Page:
As you’ve probably guessed, I don’t mind controversy.
In fact, some of my favorite stories are about when I had to do a talk radio show ON MY BIRTHDAY (a Saturday, no less!), and the host had people call in to say whether I was “the stupidest person who’s ever been on the show” for advocating drivers’ licenses for undocumented immigrants; or the time I was kicked out of a church for trying to mobilize immigrant parishioners; or the time my own grandmother called me to tell me I’d been horribly misquoted in the paper, and I had to admit that I’d actually said those things.
And this post might rank up there with those.
So let me just say, first, what’s true, that some of the brightest, most passionate, most talented people I know are social workers. It is obviously my career choice, and I have never doubted for a moment that I made the right one. Period.
Something that I read about teachers in Super Freakonomics has got me thinking, though, about the nature of our profession, overwhelmingly female, and its future in the face of ever-changing gender dynamics.
We know that teaching and social work are both dominated by women. And we know that, for generations in this country (and others) they were two of only a handful of career options open to women in any meaningful numbers. Nothing shattering there. But what those freaky-economists have found is that overall teacher aptitude, measured by teachers’ score on intelligence tests and skill measures, have been falling since 1960, paralleling…the rise in occupational alternatives for women. Of course, the authors are quick to point out, this correlation is abetted by the low wages within teaching and the comparative attractiveness, then, of other professional choices–it’s not, in other words, that the brightest women no longer want to teach but, simply, now that they CAN do other things, many of which pay more and offer more rewards and fewer headaches, many do.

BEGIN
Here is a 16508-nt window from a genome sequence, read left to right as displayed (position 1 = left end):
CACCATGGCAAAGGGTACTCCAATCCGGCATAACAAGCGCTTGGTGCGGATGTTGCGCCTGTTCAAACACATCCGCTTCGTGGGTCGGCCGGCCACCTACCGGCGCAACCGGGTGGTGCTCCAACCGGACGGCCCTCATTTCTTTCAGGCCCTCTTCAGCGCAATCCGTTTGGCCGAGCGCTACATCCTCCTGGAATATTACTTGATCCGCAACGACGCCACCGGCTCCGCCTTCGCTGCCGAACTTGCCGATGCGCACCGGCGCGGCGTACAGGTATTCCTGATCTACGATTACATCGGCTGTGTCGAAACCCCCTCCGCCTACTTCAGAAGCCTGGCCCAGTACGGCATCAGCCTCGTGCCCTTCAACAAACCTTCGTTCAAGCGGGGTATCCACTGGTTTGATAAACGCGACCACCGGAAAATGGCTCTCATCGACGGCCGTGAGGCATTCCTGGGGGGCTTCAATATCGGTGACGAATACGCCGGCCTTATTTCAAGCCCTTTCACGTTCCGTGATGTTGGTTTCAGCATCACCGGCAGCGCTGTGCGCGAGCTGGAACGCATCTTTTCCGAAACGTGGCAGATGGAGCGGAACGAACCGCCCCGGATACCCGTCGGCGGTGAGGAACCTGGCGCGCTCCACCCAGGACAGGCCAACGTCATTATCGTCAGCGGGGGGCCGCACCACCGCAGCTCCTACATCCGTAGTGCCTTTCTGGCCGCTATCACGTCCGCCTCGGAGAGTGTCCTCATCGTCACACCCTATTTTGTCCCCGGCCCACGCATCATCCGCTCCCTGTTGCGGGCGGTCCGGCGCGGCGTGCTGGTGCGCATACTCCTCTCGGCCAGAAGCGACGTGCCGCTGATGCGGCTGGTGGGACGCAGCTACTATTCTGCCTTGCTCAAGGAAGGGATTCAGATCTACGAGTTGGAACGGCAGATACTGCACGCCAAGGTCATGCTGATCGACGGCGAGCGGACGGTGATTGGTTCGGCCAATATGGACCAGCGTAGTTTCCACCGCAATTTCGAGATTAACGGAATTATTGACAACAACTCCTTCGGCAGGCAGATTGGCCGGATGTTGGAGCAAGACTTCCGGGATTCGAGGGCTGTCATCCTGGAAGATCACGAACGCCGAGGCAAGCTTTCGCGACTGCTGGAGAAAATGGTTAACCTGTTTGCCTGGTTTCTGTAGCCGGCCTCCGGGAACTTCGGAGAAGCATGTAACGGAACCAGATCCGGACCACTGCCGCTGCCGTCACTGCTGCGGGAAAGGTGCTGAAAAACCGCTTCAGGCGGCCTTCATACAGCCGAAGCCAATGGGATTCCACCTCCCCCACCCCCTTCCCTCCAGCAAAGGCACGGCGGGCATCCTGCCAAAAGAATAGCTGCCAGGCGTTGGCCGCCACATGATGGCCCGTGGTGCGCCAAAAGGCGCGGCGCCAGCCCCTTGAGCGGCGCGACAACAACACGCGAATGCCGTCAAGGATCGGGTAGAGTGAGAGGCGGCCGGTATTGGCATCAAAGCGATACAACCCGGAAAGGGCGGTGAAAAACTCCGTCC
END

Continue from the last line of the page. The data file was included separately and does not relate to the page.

Which is what has me thinking about we social workers. I mean, who’s to say that Jane Addams would have chosen social work if other avenues would have been just as open to her? We can hope, but hope won’t get us the talented social workers, women and men, that we, and, more importantly, our clients, so deserve.
The answer, obviously (I trust!), is not to restrict the career options of women so that they’ll have to be social workers. But we do need to acknowledge, albeit perhaps belatedly, that the pipeline of bright women no longer heads straight to our doors, which means that we’ve got work to do.
I don’t think we have a crisis of unqualified social workers. Every semester, I’m a little bit amazed by some of the very smart, intellectually curious, naturally empathic, all-around wonderful people who have chosen to cast their lots with us. Amazed, delighted, and reassured.
But I do think that a profession with a value base that compels us to advocate for the advancement of the less powerful, including women, must be planning for how we’ll fare in the very future we’re seeking to create–one where women have the same set of career options and incentives that men do, and where we’ll have to compete with all sectors of the economy for the best and brightest of both genders, in order to staff our profession with the hearts and minds we’ll need to tackle that next set of injustices, just beyond the horizon.